Archive for February, 2013

Revolution Starts at Home @ UW-Madison + Bonk! Reading Saturday

February 21, 2013

Hi friendlies,

Here’s where I’ll be this week!

Giving a public talk on The Revolution Starts at Home: Confronting Intimate Partner Violence Within Activist Communities, 7-9pm Thursday, February 21 @ U-W Madison’s Multicultural Student Center Lounge (Red Gym, 2nd Floor) with Jessica Vega Gonzalez (who co-facilitates Milwaukee’s Transformative Justice learn-to-action group with me)! We will be talking about transformative justice strategies to end violence within our communities.

Thanks to the amazing organizing efforts of fellow poet, Nick Demske, I’m reading at Bonk! 53 this Saturday!

Hope to see you!


BONK! 53
6PM (doors open 5:30)

musician              Kiran Vee
poet                    Quraysh Ali Lansana
poet                   Ching-In Chen 
KIRAN VEE (aka Bellse Soneek) is a writer, musician, producer, and youth advocate from Milwaukee, WI. He is best known for his powerful and engaging live performances with hip hop fusion quintet, Fresh Cut Collective. Winner of the Wisconsin Area Music Industry (WAMI) award for best hip hop group, Fresh Cut Collective has been building a substantial regional following for the past few years, and has had the honor of performing with such hip hop legends as The Roots, De La Soul, and Slick Rick. In 2012, Kiran was named Most Influential Milwaukeean in the area of arts and culture. He is currently working on his thesis project for the Master’s program in the Liberal Studies department at UWM. The project is a film built around nine original songs that explore the rights of passage that individuals go through in asking the question “Who am I?” and how those personal quests for authenticity–for truth, for the real–fit into a larger picture in an increasingly connected global society.
A graduate of Case High School, Kiran is very excited to come back to Racine and perform.
QURAYSH ALI LANSANA is author of They Shall Run: Harriet Tubman Poems (Third World Press, 2004) and the poetry collection Southside Rain (Third World Press, 2000); The Big World, a children’s book, (Addison-Wesley, 1999); and three poetry chapbooks, bloodsoil (sooner red) (Center for the American Land, May 2009), Greatest Hits: 1995-2005 (Pudding House Publications, 2006) and cockroach children: corner poems and street psalms (nappyhead press, 1995). His work has been published widely in journals and magazines across the country and internationally, including Callaloo, American Poetry Review, and Crab Orchard Review, among others. He is Associate Professor of English/Creative Writing at Chicago State University, and a former faculty member of the Drama Division of The Juilliard School. Passage, his poetry video collaboration with Kurt Heintz, won the first ever Image Union/Bob Award from WTTW-TV (PBS).  Quraysh earned a Masters of Fine Arts degree at the Creative Writing Program at New York University, where he was a Departmental Fellow.  He has been a literary teaching artist and curriculum developer for over a decade and has led workshops in prisons, public schools, and universities in over 30 states.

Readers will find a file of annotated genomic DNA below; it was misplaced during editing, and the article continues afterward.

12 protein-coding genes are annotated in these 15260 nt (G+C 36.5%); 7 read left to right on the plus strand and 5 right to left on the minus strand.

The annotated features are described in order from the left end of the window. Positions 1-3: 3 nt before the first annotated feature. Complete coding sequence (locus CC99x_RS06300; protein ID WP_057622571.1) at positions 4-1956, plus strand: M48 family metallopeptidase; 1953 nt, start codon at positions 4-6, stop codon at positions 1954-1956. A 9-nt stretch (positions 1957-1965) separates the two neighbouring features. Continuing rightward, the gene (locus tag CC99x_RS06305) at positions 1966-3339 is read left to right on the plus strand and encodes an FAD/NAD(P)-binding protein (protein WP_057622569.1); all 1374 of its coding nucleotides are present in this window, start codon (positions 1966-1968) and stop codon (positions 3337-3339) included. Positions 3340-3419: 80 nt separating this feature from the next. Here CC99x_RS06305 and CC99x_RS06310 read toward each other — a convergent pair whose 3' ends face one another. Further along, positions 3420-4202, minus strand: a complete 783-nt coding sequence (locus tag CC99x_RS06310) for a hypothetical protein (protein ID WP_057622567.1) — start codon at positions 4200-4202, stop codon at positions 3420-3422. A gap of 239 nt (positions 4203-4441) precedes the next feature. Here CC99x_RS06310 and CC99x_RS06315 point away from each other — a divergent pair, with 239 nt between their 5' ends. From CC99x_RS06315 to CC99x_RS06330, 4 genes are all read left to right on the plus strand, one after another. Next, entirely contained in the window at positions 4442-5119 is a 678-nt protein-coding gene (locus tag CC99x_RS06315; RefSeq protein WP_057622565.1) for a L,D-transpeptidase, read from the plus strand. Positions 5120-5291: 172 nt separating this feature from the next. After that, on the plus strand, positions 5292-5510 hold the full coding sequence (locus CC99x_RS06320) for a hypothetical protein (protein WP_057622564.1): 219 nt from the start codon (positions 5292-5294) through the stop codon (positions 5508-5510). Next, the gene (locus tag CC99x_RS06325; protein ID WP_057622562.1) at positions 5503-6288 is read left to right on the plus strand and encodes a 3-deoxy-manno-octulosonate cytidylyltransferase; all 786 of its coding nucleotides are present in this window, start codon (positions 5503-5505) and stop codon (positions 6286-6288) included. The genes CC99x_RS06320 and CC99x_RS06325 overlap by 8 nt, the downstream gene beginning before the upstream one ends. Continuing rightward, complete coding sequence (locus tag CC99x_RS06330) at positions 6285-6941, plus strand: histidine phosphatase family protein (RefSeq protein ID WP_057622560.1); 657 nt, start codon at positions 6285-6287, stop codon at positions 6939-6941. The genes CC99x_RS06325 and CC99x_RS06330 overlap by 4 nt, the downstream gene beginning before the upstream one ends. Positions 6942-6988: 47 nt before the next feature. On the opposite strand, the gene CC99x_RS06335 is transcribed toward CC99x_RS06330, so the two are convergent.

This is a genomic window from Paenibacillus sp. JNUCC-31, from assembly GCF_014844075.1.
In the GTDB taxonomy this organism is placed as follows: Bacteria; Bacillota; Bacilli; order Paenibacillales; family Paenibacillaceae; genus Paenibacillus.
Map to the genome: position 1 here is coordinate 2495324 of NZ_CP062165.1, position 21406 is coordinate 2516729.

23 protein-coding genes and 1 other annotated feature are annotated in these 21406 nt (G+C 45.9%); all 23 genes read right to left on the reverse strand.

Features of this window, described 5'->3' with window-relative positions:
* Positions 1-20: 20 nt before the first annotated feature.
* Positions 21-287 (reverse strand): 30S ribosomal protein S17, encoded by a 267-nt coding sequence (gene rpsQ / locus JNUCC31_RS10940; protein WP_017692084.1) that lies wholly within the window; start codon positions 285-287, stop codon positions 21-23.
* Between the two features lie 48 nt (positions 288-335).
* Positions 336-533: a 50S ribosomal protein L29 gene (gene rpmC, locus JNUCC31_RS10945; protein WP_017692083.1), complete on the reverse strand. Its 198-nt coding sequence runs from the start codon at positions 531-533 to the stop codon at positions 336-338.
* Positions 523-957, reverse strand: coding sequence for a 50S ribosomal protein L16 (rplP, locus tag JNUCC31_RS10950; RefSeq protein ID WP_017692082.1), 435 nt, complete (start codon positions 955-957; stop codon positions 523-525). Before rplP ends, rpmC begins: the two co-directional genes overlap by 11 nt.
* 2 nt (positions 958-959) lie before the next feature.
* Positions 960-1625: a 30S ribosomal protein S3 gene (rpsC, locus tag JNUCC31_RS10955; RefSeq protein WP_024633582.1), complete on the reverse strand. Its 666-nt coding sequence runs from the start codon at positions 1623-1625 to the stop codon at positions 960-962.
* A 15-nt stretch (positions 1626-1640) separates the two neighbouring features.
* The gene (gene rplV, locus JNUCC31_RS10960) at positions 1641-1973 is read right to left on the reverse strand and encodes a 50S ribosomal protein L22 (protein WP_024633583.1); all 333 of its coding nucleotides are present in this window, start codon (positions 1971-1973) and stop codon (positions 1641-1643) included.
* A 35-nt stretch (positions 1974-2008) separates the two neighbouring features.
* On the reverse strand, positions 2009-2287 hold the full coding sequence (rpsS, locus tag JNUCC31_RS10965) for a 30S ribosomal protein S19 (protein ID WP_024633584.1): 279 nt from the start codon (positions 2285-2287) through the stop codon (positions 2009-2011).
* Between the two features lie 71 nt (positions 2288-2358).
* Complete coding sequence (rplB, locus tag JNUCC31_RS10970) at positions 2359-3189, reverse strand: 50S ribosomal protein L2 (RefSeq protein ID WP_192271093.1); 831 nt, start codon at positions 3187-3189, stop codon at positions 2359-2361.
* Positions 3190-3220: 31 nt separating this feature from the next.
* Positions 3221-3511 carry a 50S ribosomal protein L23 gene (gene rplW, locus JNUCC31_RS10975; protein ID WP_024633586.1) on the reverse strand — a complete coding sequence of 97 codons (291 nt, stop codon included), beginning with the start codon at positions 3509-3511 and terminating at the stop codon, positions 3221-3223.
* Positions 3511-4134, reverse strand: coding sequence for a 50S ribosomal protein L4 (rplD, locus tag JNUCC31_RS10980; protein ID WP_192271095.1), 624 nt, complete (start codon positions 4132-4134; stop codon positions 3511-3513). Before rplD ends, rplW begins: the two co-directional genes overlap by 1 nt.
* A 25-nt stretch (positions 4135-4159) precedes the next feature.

CHING-IN CHEN is author of The Heart’s Traffic (Arktoi Books/Red Hen Press) and co-editor of The Revolution Starts at Home: Confronting Intimate Violence Within Activist Communities (South End Press). A Kundiman and Lambda Fellow, Ching-In is part of Macondo, Voices of Our Nations Arts Foundation writing communities, and Sharon Bridgforth’s Theatrical Jazz Institute. They have been awarded fellowships from Soul Mountain Retreat, Virginia Center for the Creative Arts, Millay Colony, and the Norman Mailer Center. A community organizer, they have worked in the Asian American communities of San Francisco, Oakland, Riverside, and Boston. They are cream city review’s editor-in-chief.
BONK! 53
6PM (doors open 5:30)

Performance & Violence Against Women panel @ Midwest Interdisciplinary Graduate Conference!

February 15, 2013

Today, The Midwest Interdisciplinary Graduate Conference begins!


I’ll be participating in tonight’s evening of performance (description below) & a roundtable panel tomorrow morning on Violence Against Women, where I’ll be sharing my thoughts on how transformative justice contributes to the discussion!


Happy Friday!


FRIDAY Feb. 15


Re :: Circulation: a re-cycled pecha kucha, re-assembled by Ching-In Chen, explores unplugging from current systems of monetary exchange// a futuristic gift economy, where services (creations) are exchanged without the possibility of immediate or future rewards. This project re-circulates the “wealth” of other writers and artists (including Van Tran, Bhanu Kapil, Sylvia La, Noah Purifoy, Flora Kao, Thomas Matsuda, Myung Mi Kim, Chantala Kommanivanh, Pepón Osorio, Soyeon Cho, Kristin Naca, Chelsea Wait, Susu Pianchupattana, and the re-assembler’s past creations) by engaging in acts of alteration, collage, sampling, re-mixing, collaboration and re-purposing.



An Evening of Performances

The Gasthaus Pub on the lower level of the UWM Student Union

(with pizza/drinks for registered conference participants at 5:30pm)

Introduction by Brittany Cavallaro, UW-Milwaukee (Creative Writing)

  • Transition 2B” by Collette Stewart, UW-Milwaukee Peck School of the Arts (Dance)